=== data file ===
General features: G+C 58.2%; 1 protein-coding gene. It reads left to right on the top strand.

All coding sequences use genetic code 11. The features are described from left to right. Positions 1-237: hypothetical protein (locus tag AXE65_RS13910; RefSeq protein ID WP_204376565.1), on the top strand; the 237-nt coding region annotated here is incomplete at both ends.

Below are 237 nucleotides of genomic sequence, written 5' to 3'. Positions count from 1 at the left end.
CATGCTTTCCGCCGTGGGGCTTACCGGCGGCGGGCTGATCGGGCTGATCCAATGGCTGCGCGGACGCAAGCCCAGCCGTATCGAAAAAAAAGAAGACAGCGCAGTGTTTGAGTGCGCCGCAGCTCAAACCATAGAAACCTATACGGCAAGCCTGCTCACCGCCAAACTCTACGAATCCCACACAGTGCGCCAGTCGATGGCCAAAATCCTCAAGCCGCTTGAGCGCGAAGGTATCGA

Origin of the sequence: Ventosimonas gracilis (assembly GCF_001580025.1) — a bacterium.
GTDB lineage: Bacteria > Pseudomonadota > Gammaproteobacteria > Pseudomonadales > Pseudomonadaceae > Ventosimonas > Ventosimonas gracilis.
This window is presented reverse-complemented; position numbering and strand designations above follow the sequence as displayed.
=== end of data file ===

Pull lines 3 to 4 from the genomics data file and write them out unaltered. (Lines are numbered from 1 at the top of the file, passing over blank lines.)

Below are 237 nucleotides of genomic sequence, written 5' to 3'. Positions count from 1 at the left end.
CATGCTTTCCGCCGTGGGGCTTACCGGCGGCGGGCTGATCGGGCTGATCCAATGGCTGCGCGGACGCAAGCCCAGCCGTATCGAAAAAAAAGAAGACAGCGCAGTGTTTGAGTGCGCCGCAGCTCAAACCATAGAAACCTATACGGCAAGCCTGCTCACCGCCAAACTCTACGAATCCCACACAGTGCGCCAGTCGATGGCCAAAATCCTCAAGCCGCTTGAGCGCGAAGGTATCGA